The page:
For its small size, Bali certainly packs a punch. Impressively diverse, from temples and iconic rice terraces, to picture-perfect beaches and large luxury resorts, the island’s rich and varied landscape makes Bali the ultimate relaxation and adventure destination.
Where is Bali?
Just one island within the vast Indonesian archipelago (of which there are more than 17,000), Bali’s nearest neighbours are Java to the west and Lombok to the east. Though Bali enjoys consistently high temperatures year-round, the best times to visit are between May and September, when the wet season has finished and days are filled with plenty of sunshine and blue skies. It’s worth checking out our best time to visit guide for the hottest weather and when to avoid the crowds
Renowned for its picturesque sandy beaches, most of Bali’s beach resorts lie on the southern end of the island. Seminyak is a popular upmarket beach resort where you’ll find some gorgeous luxury hotels. The beaches here are relatively quiet, but the area comes alive in the evening, with a great choice of boutiques, high-end bars and beach clubs. Sanur is one of Bali’s original beach resorts, which offers a number of authentic Balinese hotels. Set just across from a long golden beach where traditional ‘jukung’ fishing boats dot the shore, this is a more family-friendly area, thanks to its calmer waters and quieter vibe. Purpose-built Nusa Dua boasts exclusive hotels, right in the very south of the island. Tailor-made to suit visitors looking for sun, sand and sea, most of the best eateries can be found within the hotels, and the spas here are some of the best in Bali. On the island’s southernmost Bukit Peninsula, Uluwatu is known for its towering cliffs and stunning coastal views.
Far removed from Bali’s beaches, artsy Ubud is the cultural heart of the island, and its surrounding areas are often a highlight of a Bali holiday. Dining options here are vast, from market stalls to upmarket restaurants, and there are some excellent Balinese cooking classes on offer. Spas, yoga and meditation are very popular here, and there are lots of galleries, temples and markets to explore. Ubud’s surrounding areas are characterised by a stunning region of rice terraces, tiered into the hillsides – venture north for some of the best views of the rice paddies and valleys.
Diving & snorkelling
Bali lies within the Coral Triangle, one of the richest ecosystems on the planet. As a result, the island enjoys incredible coastal waters that offer fantastic diving opportunities and snorkelling experiences that are widely available across most of the island. One of Bali’s most famous diving sites is the USAT Liberty Wreck, found just off the northeast coast near Tulamben Beach. A WW2 cargo shipwreck that stretches over 120 meters long, this is a great place to see vibrant coral and colourful reef fish.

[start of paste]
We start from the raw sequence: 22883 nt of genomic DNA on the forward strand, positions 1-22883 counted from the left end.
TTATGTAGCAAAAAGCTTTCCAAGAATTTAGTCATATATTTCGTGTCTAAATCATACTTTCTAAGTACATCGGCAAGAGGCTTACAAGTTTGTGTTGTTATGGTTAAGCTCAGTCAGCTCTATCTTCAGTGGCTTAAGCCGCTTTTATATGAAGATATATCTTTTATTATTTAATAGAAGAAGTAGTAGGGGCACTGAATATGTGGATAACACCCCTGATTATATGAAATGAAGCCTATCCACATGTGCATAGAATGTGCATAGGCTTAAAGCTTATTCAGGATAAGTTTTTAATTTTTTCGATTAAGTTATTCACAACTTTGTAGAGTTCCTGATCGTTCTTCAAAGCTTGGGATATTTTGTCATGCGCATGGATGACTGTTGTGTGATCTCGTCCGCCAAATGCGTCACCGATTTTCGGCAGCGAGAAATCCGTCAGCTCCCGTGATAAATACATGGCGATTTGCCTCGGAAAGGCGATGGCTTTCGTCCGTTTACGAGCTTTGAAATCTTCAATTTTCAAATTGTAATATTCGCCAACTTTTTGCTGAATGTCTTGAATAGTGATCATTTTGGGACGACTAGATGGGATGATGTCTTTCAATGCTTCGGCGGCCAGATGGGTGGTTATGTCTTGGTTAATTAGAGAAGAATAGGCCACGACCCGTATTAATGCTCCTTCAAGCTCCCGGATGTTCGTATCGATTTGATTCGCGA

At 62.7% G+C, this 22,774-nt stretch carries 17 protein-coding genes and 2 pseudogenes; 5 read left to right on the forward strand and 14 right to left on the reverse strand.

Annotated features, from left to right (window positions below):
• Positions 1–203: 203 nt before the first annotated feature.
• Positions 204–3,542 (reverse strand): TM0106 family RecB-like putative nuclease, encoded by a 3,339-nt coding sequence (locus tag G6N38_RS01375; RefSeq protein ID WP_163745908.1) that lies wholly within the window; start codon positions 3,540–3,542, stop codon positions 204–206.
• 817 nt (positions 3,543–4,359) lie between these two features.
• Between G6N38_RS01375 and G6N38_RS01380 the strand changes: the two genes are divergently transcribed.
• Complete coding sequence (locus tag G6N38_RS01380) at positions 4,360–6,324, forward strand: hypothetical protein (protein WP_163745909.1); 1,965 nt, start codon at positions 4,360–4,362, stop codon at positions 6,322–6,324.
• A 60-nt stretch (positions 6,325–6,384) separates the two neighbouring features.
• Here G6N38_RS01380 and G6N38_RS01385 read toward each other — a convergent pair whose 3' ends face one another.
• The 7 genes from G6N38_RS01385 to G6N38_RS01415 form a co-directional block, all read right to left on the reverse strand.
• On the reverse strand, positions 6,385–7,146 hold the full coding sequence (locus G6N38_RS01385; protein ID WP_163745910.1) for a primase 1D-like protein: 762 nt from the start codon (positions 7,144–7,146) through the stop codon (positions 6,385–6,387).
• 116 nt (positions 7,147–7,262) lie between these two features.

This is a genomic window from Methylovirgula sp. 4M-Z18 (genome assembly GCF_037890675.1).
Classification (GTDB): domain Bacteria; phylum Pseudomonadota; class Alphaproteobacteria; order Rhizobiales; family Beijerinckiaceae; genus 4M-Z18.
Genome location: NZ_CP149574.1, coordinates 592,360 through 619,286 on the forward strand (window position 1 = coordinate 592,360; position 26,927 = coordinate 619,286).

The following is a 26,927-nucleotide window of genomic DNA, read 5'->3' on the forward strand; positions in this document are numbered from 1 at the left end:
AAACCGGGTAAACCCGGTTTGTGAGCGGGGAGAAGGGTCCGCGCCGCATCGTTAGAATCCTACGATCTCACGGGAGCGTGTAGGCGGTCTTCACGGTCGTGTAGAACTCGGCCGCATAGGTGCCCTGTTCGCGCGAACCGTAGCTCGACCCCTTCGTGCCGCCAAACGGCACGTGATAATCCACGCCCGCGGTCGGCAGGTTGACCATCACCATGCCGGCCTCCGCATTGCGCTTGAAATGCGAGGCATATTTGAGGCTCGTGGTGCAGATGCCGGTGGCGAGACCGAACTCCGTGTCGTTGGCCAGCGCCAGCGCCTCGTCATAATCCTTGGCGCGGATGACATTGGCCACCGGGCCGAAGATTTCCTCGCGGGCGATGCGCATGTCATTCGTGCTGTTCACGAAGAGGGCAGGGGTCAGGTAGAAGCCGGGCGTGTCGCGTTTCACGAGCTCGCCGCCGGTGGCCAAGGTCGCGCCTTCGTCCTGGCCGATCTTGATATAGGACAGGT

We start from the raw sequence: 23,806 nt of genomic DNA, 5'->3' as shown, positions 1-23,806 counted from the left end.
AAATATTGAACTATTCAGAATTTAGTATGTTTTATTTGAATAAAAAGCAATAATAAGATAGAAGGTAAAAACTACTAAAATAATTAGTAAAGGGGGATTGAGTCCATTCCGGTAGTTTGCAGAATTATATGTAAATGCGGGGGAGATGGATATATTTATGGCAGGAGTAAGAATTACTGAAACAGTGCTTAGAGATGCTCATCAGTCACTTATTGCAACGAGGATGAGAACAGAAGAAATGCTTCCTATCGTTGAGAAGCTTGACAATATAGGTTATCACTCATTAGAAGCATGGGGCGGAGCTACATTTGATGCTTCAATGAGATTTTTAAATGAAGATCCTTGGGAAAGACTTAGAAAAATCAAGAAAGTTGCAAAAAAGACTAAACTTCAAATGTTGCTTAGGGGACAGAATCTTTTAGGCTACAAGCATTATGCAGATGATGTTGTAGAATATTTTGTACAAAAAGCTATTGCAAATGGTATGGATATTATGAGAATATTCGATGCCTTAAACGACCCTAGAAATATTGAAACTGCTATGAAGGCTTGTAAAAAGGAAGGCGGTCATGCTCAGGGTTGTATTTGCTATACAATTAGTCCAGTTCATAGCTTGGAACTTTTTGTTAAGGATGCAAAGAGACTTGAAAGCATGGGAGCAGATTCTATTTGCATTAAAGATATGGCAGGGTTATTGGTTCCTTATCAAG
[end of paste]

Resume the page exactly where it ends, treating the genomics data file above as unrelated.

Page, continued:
On the east coast of Bali, the Blue Lagoon is a stunning underwater haven; starting almost right at the shoreline, this reef offers fantastic marine life and multiple snorkelling opportunities. Off the far northwest coast of Bali, Menjangan Island is a 30-minute boat ride from the mainland. An area famed for its calm waters and abundance of sea life, this serene diving destination is perfect if you’re wanting stunning corals and dramatic underwater caverns to explore. This is also one of the best places in Bali to spot manta rays and whale sharks.
Food & drink
If you’re a self-confessed foodie, Bali definitely won’t disappoint. From street food to cafés, to beach clubs and high-end restaurants complete with Michelin-starred chefs, Bali is an exciting and all-round dining destination to visit. Dining on the island can cover a little bit of anything and everything – not only can menus include both classic Indonesian flavours and western specialities, but Bali also enjoys a vibrant health and wellness food scene, and offers a fantastic range for vegetarians and vegans too.
Balinese cuisine is vibrant and flavoursome, and involves lots of fresh and local ingredients, enhanced with subtle spice infusions. Rice is a staple to most Balinese meals, and you’ll enjoy lots of fresh vegetables, meat and fish. Though there are plenty of exciting upmarket restaurants to visit, Bali is also known for its sumptuous street food and market stall eateries. Extremely popular with both the locals and visitors, these warungs serve delicious local specialities, and are particularly great if you’re looking to eat on a budget!
GMT +8 hours
15½ hours with one change
Indonesian, plus a range of regional languages. English is widely spoken.
Since June 2015, a visa is no longer required for UK passport holders flying into Bali for stays of less than 30 days.